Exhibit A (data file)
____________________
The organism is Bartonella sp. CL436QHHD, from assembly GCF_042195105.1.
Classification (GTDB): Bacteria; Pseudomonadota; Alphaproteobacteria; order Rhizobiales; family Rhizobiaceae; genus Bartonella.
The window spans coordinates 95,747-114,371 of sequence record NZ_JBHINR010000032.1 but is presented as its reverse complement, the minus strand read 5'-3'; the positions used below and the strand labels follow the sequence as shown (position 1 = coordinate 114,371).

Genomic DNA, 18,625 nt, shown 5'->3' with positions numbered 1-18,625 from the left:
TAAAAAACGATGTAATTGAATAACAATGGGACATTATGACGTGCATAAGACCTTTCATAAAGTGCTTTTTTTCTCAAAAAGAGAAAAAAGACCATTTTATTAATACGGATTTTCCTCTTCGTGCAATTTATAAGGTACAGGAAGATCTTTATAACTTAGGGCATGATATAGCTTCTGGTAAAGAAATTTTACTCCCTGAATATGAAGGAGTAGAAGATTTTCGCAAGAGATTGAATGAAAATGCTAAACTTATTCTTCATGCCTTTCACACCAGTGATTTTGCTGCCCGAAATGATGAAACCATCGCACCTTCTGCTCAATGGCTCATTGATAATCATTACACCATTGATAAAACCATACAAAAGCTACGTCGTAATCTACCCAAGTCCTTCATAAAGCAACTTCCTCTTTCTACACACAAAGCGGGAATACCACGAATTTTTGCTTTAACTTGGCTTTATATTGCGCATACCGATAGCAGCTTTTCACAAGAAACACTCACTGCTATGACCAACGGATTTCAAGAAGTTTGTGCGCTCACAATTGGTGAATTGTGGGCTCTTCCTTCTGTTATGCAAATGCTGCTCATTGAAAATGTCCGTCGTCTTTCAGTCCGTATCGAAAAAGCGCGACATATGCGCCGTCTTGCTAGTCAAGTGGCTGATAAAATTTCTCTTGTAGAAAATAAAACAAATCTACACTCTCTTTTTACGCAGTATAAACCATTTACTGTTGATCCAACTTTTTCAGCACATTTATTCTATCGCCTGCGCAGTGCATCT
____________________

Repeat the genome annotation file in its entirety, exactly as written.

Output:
The organism is Bartonella sp. CL436QHHD, from assembly GCF_042195105.1.
Classification (GTDB): Bacteria; Pseudomonadota; Alphaproteobacteria; order Rhizobiales; family Rhizobiaceae; genus Bartonella.
The window spans coordinates 95,747-114,371 of sequence record NZ_JBHINR010000032.1 but is presented as its reverse complement, the minus strand read 5'-3'; the positions used below and the strand labels follow the sequence as shown (position 1 = coordinate 114,371).

Genomic DNA, 18,625 nt, shown 5'->3' with positions numbered 1-18,625 from the left:
TAAAAAACGATGTAATTGAATAACAATGGGACATTATGACGTGCATAAGACCTTTCATAAAGTGCTTTTTTTCTCAAAAAGAGAAAAAAGACCATTTTATTAATACGGATTTTCCTCTTCGTGCAATTTATAAGGTACAGGAAGATCTTTATAACTTAGGGCATGATATAGCTTCTGGTAAAGAAATTTTACTCCCTGAATATGAAGGAGTAGAAGATTTTCGCAAGAGATTGAATGAAAATGCTAAACTTATTCTTCATGCCTTTCACACCAGTGATTTTGCTGCCCGAAATGATGAAACCATCGCACCTTCTGCTCAATGGCTCATTGATAATCATTACACCATTGATAAAACCATACAAAAGCTACGTCGTAATCTACCCAAGTCCTTCATAAAGCAACTTCCTCTTTCTACACACAAAGCGGGAATACCACGAATTTTTGCTTTAACTTGGCTTTATATTGCGCATACCGATAGCAGCTTTTCACAAGAAACACTCACTGCTATGACCAACGGATTTCAAGAAGTTTGTGCGCTCACAATTGGTGAATTGTGGGCTCTTCCTTCTGTTATGCAAATGCTGCTCATTGAAAATGTCCGTCGTCTTTCAGTCCGTATCGAAAAAGCGCGACATATGCGCCGTCTTGCTAGTCAAGTGGCTGATAAAATTTCTCTTGTAGAAAATAAAACAAATCTACACTCTCTTTTTACGCAGTATAAACCATTTACTGTTGATCCAACTTTTTCAGCACATTTATTCTATCGCCTGCGCAGTGCATCT